Video games are awesome. I've always loved them and where I'm not your super gamer, I definitely dabble. So today, while riding through an episode of game paralysis and watching Ellen videos for far too long. I got to this one. Those guys sound amazing but also said the reason they started playing is because they got gifted a Beatles version of BAND HERO, and after they got gud they decided to learn the real life instruments so they could really learn to play those sweet Beatles tunes.
After thinking about it more I realised that a lot of the games that I enjoy aren't just an escape from the real world, but rather a place for me to experiment with real world ideas that I may one day want to make a reality. From Cooking Mama and Nintendogs to Guitar Hero and Horizon Zero Dawn, I know I'm not the only one out there who decided to give a real life skill a shot because I became an in-game master. So I took to Discord and asked my lil' game squad what games made them go out into the big wide world and try something out.
George on Morality
Horizon Zero Dawn is a game at it's very base level is about shooting arrows into robot dinosaurs BUT the moral of its story, well one of it's morals because there are many, technology should always be used for good. Because there is so much power in technology that we can use for terrible, terrible things - but... what do we gain from that? And that's what the story of the game tends to teach you. And that's made me realise that I wanna use what I know not just to have fun or mess about but to actually make the world a better place. Even if it's just for a few people.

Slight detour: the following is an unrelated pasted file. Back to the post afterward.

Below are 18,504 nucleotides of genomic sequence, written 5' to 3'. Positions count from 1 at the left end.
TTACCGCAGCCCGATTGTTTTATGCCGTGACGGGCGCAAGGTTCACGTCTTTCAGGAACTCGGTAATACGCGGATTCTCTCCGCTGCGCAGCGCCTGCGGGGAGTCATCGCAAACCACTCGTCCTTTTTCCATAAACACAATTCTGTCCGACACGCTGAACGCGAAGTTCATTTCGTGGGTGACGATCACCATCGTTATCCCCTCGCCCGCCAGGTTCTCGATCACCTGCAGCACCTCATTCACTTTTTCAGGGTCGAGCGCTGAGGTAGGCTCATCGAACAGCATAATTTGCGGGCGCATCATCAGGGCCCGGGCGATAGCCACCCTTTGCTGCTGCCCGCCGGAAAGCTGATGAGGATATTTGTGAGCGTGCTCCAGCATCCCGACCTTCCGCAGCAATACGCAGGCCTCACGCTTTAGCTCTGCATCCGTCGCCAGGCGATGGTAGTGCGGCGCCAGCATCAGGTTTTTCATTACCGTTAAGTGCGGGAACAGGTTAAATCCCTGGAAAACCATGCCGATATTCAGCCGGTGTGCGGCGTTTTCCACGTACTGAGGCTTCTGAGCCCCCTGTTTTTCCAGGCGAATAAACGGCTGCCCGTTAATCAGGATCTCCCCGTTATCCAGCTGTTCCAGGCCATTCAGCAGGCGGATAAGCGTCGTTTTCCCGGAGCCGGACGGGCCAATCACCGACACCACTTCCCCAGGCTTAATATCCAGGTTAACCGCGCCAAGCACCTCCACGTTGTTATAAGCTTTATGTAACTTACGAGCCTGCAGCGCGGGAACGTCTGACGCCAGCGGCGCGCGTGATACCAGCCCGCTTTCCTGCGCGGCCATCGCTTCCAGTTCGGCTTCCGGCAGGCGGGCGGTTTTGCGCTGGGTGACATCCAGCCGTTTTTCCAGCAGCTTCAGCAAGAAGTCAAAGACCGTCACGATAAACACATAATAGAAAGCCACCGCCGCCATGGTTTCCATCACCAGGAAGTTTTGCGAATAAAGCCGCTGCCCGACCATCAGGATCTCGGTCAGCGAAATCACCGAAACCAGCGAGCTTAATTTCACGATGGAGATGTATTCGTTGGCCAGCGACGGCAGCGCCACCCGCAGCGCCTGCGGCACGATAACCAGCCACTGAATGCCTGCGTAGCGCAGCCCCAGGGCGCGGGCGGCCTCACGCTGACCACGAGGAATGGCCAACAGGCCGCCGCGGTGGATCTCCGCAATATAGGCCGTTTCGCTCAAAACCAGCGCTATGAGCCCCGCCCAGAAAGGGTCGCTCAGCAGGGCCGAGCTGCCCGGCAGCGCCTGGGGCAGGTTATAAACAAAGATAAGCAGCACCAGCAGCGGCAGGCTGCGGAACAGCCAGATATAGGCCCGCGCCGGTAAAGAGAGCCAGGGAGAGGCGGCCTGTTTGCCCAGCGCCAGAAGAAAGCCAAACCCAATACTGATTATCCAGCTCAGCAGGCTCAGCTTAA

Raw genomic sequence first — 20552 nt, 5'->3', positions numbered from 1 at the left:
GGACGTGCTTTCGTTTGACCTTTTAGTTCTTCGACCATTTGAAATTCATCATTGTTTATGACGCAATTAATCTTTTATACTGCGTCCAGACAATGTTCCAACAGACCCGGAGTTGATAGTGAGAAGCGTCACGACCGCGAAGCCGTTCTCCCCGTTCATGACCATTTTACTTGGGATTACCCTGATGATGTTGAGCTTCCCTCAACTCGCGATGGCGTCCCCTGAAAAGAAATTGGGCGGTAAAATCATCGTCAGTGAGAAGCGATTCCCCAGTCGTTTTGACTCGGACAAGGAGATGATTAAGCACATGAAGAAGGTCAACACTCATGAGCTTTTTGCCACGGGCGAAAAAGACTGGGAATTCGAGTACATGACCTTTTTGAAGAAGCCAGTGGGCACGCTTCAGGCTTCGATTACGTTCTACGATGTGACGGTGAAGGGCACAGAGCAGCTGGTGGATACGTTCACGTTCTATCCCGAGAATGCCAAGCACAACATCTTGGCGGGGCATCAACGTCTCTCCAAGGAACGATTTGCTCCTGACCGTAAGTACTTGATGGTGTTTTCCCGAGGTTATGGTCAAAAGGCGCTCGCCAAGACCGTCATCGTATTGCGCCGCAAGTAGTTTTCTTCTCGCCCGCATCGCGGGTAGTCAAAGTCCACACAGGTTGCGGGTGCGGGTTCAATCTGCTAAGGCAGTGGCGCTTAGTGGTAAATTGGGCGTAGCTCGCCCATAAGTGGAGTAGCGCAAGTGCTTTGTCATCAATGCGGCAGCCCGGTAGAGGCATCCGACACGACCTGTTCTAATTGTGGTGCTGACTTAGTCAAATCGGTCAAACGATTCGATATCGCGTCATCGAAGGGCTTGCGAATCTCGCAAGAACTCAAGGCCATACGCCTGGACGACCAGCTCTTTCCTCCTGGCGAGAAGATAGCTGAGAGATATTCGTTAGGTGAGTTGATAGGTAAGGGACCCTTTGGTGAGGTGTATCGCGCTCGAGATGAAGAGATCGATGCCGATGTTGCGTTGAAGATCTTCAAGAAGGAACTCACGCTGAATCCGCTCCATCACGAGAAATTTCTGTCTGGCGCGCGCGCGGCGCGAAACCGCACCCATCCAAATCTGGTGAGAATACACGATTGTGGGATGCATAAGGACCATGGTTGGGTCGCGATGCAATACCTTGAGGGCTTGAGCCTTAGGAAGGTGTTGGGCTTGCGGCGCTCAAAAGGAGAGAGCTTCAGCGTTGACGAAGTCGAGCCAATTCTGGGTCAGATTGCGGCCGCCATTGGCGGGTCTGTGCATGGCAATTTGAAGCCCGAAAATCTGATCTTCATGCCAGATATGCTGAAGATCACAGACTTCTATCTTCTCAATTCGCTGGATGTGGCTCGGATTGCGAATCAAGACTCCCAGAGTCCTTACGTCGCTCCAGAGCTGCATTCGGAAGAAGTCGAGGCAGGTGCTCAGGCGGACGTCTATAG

Pierre on Classical History, Maths, and Problem Solving
I learned both history and maths from video games personally, or at least classical history thanks Rome: Total War and Age of Empires. It's more like you see [things] in video games and learn to be able to copy them. So playing games is more of a way to get interested in things you wouldn't otherwise be into. Also problem solving... that's a massive thing I learned and also resourcefulness.
Rob (courage) and Cam (power) on Conflict Resolution
Cam on Tent Pitching
Call of Duty taught me to how to correctly set up a tent.
Ryan on Go Karting and Problem Solving
Motor racing games got me into go karting. Also, Portal 2 was a really good game for problem solving.. cos the problems in that got fucking complex.
Me, on cooking, puppy training, and problem solving
I think the guys summed up all of the profound things that you can learn from years of gaming and I totally agree with them all. From a slightly more pragmatic view, gaming taught me small, but useful real life skills like how to separate eggs (thanks Cooking Mama) and that when training dogs, they respond better to movement rather than sound (snaps for Nintendogs). It also taught me to hustle hard and never give up, from putting in the constant effort to slay your first dragon to just giving that damn Portal puzzle one last go.
And Jake with some very profound final words, which sum it up better than I could.
I've played gun games and war strategy games my whole life, even non computerised games like chess teaches a lot about that sort of thing and I've always been into it, but perhaps we choose games not just because we can learn or be motivated by them but because the nature of the game suits our personalities well.